A new report from the Swedish government suggests dismantling Svenska Spel, the government owned gambling and online gambling monopoly. The document also outlines a plan for bringing Sweden-facing gray market operators into the regulated market with a minimum amount of obstacles.

Among the recommendations put forth by the report, which was compiled by Swedish lottery executive and special investigator Hakan Hallstedt, was an open gambling market. This would entail a competitive licensing process and an 18 percent tax on gross gaming revenue, according to a report from Reuters.

While the 18 percent tax rate is a bit on the high side, even for a Scandinavian country, it’s unlikely to prove much of a barrier to operators who have been looking to break into the regulated Swedish market for years. Among those looking to capitalize on any changes to the Swedish market is Bettson, a Swedish-born company that’s unable to operate in its native land.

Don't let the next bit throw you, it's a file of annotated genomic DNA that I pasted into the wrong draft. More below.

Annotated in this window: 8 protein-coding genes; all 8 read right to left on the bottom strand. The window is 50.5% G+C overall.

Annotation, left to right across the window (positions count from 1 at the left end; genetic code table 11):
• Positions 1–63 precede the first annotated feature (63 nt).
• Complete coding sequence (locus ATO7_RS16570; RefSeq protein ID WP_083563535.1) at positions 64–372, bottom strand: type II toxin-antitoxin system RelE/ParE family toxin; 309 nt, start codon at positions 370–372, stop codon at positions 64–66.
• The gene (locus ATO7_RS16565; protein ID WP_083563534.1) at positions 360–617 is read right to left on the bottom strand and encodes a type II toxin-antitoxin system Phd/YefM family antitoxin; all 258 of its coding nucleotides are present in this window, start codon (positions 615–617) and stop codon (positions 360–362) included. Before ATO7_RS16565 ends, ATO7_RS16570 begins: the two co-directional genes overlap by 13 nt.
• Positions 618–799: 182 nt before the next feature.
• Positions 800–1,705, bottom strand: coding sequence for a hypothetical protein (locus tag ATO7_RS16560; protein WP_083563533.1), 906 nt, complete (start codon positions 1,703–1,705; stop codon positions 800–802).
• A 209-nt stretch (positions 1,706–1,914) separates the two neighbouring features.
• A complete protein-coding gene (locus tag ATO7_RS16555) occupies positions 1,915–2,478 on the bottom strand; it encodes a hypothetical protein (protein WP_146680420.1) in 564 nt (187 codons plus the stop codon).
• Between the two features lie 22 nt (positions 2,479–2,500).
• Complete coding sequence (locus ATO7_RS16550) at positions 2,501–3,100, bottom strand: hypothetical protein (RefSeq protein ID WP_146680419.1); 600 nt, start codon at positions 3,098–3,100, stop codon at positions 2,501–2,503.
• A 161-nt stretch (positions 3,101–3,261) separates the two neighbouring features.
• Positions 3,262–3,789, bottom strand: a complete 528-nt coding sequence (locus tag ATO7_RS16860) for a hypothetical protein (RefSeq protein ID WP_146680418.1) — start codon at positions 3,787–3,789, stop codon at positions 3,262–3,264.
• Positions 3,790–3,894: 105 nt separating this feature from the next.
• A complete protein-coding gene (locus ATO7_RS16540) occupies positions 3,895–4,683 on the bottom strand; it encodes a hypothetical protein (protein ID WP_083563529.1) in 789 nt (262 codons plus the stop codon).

Operators in the new Sweden would be entering a market that’s hungry for competition, but would still be facing the remnants of Svenska Spel. Hallstedt’s report suggests that the government privatize the operation so as to fully realize its income potential.

The report will be released officially on Friday and is the result of pressure from the European Union. Back in 2015 the EU warned Sweden that Svenska Spel was an impediment to free trade on the continent. (Sweden’s official alcohol monopoly is under the same sort of scrutiny.)

It’s currently believed that unlicensed operators account for about $574 million worth of un-taxed revenue in Sweden every year.


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